The Lucid Dreamer applies the electrical stimulation that triggers the process using disposable electrodes. Users place the device on their forehead; they then adhere four electrodes to the forehead area, and two over the mastoid region (behind the ears). The next step is to fall asleep. During that time, the device detects when you’ve entered REM sleep, and proceeds to apply the tACS current. Lucid state achieved. Well, most of the time.
“We have successfully tested the Lucid Dreamer and have demonstrated it to induce lucid dreams consistently in a small group of volunteers,” Kaizer tells me. Encouraged by the positive results they were able to achieve in tests, the team proceeded to package The Lucid dreamer into a commercial offering. Creating a mobile app to go along with the specialized hardware was an important part of that process.
The Lucid Dreamer app is used to guide users through a cognitive exercise known as MILD. MILD—or the Mnemonic Induction of Lucid Dreams—is a technique created by Stephen LaBerge. It trains individuals in self-awareness methods that make it simpler to recognize when a dream is underway. The app also allows users to tinker with the frequency and duration of the electrical stimulation, which often results in very different kinds of dreams.
The various frequencies and durations with which users can mess around in the app are called stimulation protocols. As Keizer explains, “After we start shipping the Lucid Dreamer, more and more people will experience The Lucid Dreamer with customized stimulation protocols, which they can share in an online community.” The feedback from the online community will be used to further their research into dreams and consciousness.
The Lucid Dreamer has crossed its Kickstarter goal of €100,000 (~109,000 USD), now having raised over €134,000 (~146,100 USD). Each unit comes with 25 sets of electrodes, which are good for 25 nights of lucid dreaming. Users will have to purchase electrodes separately once the initial sets run out. Each set of six electrodes required for a night will cost about $1.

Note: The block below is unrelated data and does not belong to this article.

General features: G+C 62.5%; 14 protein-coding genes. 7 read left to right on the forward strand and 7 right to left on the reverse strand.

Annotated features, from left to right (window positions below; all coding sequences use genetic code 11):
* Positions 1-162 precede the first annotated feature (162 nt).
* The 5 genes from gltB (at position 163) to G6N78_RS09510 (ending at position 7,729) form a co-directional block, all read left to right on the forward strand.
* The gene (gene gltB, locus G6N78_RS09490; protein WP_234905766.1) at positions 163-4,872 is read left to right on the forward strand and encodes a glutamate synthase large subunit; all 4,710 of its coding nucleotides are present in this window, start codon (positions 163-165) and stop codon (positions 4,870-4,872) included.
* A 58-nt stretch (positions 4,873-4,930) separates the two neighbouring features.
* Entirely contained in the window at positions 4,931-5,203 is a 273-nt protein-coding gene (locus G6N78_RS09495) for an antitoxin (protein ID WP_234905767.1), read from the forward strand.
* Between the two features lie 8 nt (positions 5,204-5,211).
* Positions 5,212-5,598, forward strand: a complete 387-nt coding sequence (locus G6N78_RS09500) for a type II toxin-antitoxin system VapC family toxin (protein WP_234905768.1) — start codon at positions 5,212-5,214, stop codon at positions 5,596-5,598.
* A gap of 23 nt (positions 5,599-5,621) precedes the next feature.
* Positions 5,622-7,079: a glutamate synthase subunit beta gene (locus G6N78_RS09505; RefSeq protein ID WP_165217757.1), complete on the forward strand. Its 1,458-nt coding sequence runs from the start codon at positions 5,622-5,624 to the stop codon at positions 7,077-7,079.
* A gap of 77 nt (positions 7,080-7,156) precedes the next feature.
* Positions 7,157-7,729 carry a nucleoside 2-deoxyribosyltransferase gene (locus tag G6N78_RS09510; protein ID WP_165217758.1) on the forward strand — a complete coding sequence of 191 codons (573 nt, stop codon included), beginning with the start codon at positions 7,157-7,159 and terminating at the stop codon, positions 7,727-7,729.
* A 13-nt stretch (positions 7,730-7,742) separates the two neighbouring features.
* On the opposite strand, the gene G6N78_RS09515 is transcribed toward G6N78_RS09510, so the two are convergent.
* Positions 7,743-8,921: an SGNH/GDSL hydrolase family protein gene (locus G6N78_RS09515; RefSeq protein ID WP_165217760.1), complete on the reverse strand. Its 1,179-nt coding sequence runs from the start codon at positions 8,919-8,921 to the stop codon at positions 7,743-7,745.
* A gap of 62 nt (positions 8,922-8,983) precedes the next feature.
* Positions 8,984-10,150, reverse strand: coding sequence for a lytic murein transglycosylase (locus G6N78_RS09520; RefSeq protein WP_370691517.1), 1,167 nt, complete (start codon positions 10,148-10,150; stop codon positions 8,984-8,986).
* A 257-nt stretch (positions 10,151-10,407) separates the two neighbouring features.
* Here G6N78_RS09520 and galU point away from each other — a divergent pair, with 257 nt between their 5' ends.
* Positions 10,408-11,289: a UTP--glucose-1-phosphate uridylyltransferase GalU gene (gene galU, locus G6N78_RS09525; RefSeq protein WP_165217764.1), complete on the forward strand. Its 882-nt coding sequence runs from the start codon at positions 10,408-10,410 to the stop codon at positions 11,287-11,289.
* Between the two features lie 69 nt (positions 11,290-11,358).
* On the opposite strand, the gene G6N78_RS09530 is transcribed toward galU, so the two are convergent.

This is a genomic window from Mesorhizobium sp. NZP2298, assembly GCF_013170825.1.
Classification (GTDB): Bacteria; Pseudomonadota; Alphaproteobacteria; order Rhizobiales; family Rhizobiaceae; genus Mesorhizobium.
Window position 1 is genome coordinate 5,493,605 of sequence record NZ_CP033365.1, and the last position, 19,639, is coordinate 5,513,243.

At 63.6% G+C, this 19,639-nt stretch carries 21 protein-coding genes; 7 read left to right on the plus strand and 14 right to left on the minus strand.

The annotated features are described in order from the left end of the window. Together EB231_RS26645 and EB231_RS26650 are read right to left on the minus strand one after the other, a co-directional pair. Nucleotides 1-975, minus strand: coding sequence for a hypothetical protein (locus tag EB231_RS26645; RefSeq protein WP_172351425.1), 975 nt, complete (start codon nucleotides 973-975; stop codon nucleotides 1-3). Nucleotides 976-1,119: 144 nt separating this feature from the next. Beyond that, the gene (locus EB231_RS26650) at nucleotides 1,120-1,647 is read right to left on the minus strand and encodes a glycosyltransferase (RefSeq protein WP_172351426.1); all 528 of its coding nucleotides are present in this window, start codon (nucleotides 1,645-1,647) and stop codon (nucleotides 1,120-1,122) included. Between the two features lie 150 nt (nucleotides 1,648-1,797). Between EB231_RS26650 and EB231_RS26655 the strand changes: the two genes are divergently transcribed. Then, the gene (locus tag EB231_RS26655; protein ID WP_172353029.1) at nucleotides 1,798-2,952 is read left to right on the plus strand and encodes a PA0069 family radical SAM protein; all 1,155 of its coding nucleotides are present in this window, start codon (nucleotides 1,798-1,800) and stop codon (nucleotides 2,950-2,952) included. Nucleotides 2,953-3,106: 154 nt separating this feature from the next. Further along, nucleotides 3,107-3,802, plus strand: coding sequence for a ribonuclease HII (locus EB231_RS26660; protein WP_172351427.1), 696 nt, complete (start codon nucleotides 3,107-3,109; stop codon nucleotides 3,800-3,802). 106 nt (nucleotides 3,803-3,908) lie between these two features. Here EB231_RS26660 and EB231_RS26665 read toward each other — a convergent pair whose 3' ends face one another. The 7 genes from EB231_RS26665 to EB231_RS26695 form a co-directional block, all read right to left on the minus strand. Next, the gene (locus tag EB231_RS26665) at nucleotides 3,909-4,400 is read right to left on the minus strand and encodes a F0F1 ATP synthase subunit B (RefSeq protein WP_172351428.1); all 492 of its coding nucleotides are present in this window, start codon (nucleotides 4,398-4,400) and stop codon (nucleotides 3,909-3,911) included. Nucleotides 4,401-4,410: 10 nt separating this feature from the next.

If what Keizer tells me of his experiences with the product is true, it sounds very exciting: “I’ve had lucid dreams in which I could go full-Superman; I could fly around and even teleport.” Teleportation isn’t even one of Superman’s abilities, but I guess that’s the power of a dream.
As this article was being edited, the Kickstarted campaign was “canceled by the project creator.” We are looking into the details of this event. SnapMunk has also reached out to independent neuroscience experts for their thoughts on The Lucid Dreamer. The article will be updated on receiving their responses.
Prateek Jose is a writer and engineering undergrad from India with an unhealthy obsession for obscure historical trivia. Conversations about absurdist fiction and the technological singularity make his day. He’s already uploading parts of his brain to servers by writing for websites such as this one.